Thanking Our Veterans

Honor Flight officials seek veterans to travel to Washington, D.C.

Program honors, rewards veterans for their service

EMINENCE, Ky. (August 2017) – Seventy-three years ago, Hershel Raymer was braving the Western Front as an infantryman during the Allied effort in World War II. On a muggy Friday evening in 2017, he’s at home in Eminence, Ky., looking through old pictures of the war he lived.
“That’s my division, right there,” 91 year-old Raymer says, pointing to a group of uniform-clad men in a disheveled French alleyway. “We went through so many of those places that I can hardly remember the names.” The boys are unloading crates from a military truck and hardly look to be in their 20s – mostly younger.

Photo provided

From left, Jeff Thoke poses with veteran Hershel Raymer of Eminence, Ky., during a past Honor Flight visit to Washington, D.C.

Of the 16 million men who served in World War II, only an estimated 600,000 are still around to tell their stories. Men like Raymer are an increasingly rare breed, and no one recognizes this more than Bluegrass Honor Flight director Jeff Thoke. That’s why since 2005, he’s taken countless World War II, Korean War and Vietnam War veterans on free, fully-staffed flights to Washington D.C., where the veterans tour monuments and receive recognition for the sacrifices they made in prior decades.
The Louisville-based Bluegrass chapter is just one of 131 regional Honor Flight hubs across 45 states that transport older veterans to the monuments dedicated to their service. Each flight is free of cost for the veterans. But it includes a waiting list that gives priority to World War II veterans who have yet to be on the flight. The Bluegrass chapter flies two to three times each year and runs entirely on donations.
Each flight is similar in ratio of veterans to staff. “There are usually around 160 people on each reserved flight,” says Thoke. “Eighty of those are veterans – the rest are our guardians and volunteers.”
Those “guardians and volunteers” to whom he’s referring are younger attendees who ensure that each veteran gets any attention he needs throughout the trip. The “volunteers” (mostly made up of doctors or nurses) provide any needed medical assistance on the trip, while Honor Flight “guardians” serve as guides for the veterans and ensure their safety throughout the tour. According to Thoke, it’s also not uncommon for family members to get involved as guardians. “A lot of times the sons or grandsons of the veterans will be the ones to sign up,” he says. “I really couldn’t think of anything more special than that.”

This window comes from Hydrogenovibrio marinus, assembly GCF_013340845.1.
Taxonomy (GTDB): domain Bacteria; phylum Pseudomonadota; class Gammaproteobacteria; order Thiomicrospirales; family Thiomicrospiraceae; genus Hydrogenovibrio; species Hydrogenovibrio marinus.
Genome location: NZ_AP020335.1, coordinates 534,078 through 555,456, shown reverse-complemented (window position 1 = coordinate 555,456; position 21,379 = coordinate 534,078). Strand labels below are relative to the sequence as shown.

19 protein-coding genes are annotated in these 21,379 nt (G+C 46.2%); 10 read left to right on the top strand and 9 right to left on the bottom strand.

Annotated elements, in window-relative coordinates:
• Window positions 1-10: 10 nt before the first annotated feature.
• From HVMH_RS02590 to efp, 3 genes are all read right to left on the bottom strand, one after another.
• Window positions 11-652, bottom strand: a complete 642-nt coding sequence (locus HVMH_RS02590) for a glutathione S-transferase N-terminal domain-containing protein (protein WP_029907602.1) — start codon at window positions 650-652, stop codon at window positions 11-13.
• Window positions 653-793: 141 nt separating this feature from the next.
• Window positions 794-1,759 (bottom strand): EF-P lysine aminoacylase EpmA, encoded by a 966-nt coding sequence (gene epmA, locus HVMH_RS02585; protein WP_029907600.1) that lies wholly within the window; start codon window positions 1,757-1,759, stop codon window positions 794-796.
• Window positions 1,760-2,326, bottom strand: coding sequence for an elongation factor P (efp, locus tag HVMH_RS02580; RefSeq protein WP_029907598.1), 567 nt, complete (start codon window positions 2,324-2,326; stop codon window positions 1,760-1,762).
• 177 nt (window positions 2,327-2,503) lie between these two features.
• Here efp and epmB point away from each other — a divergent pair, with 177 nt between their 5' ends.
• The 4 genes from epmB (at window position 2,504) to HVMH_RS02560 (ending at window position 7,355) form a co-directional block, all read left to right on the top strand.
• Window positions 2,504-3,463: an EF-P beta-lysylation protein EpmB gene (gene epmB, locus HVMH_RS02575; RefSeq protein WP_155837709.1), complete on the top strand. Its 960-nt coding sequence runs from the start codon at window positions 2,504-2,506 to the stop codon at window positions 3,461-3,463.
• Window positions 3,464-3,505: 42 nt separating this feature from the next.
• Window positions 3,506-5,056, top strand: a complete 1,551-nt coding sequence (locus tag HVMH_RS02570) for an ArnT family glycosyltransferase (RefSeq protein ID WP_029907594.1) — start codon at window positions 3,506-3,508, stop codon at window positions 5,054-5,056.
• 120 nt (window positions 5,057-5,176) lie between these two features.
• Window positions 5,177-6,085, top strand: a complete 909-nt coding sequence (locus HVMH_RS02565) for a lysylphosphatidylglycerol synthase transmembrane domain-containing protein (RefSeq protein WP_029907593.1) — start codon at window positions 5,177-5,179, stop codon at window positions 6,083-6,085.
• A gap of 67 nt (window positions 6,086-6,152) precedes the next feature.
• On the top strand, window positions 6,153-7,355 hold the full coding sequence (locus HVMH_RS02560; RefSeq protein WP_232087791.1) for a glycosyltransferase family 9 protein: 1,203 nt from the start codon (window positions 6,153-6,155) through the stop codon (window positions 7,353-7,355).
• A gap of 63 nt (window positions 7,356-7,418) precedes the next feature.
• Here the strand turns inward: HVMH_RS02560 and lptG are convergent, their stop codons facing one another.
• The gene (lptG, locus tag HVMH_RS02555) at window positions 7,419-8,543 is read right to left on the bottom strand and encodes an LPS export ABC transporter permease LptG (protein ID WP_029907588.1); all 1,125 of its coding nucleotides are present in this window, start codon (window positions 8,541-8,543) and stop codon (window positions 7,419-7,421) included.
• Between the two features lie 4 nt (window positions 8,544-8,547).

Thoke takes a unique approach to recruiting for his flights. He can be seen driving his 1940s-era military jeep to local events and Oldham County parades, flying U.S. flags and a banner for the Honor Flight Bluegrass chapter.
“One of my goals is to start promoting in more common places, like in parking lots or public places where I can reach more people,” Thoke says. “I also want people to know that the Bluegrass chapter isn’t just for vets in the Louisville area. I want vets in southern Indiana and Ohio and places all around here to know they can be a part of it, too.”

Photo provided

Jeff Thoke of Trimble County, Ky., uses his military jeep to promote the Honor Flight program in the region.

Back at Raymer’s home, the conversation shifts toward how he got into the service in the first place. Like thousands of other Americans ages 18 to 25, Raymer was drafted following the losses at D-Day in June 1944.
“I got my draft letter in November of 1944,” Raymer says, reflecting on the start of his military career. “In December I was examined, and by January I was in uniform.”
From there, Raymer trained with the 89th Infantry Division and entered the fight in Le Havre, France. He fought across thousands of miles through France, Belgium and Germany as a machine gunner, facing adverse conditions and liberating concentration camps along the way. After the war in Europe ended, he was sent home on leave, not long before he received news of Japan’s surrender. Although the fight was finally over, Raymer was still needed to train recruits at bases in Missouri in Texas due to the “point system” that granted soldiers discharge based on length of service.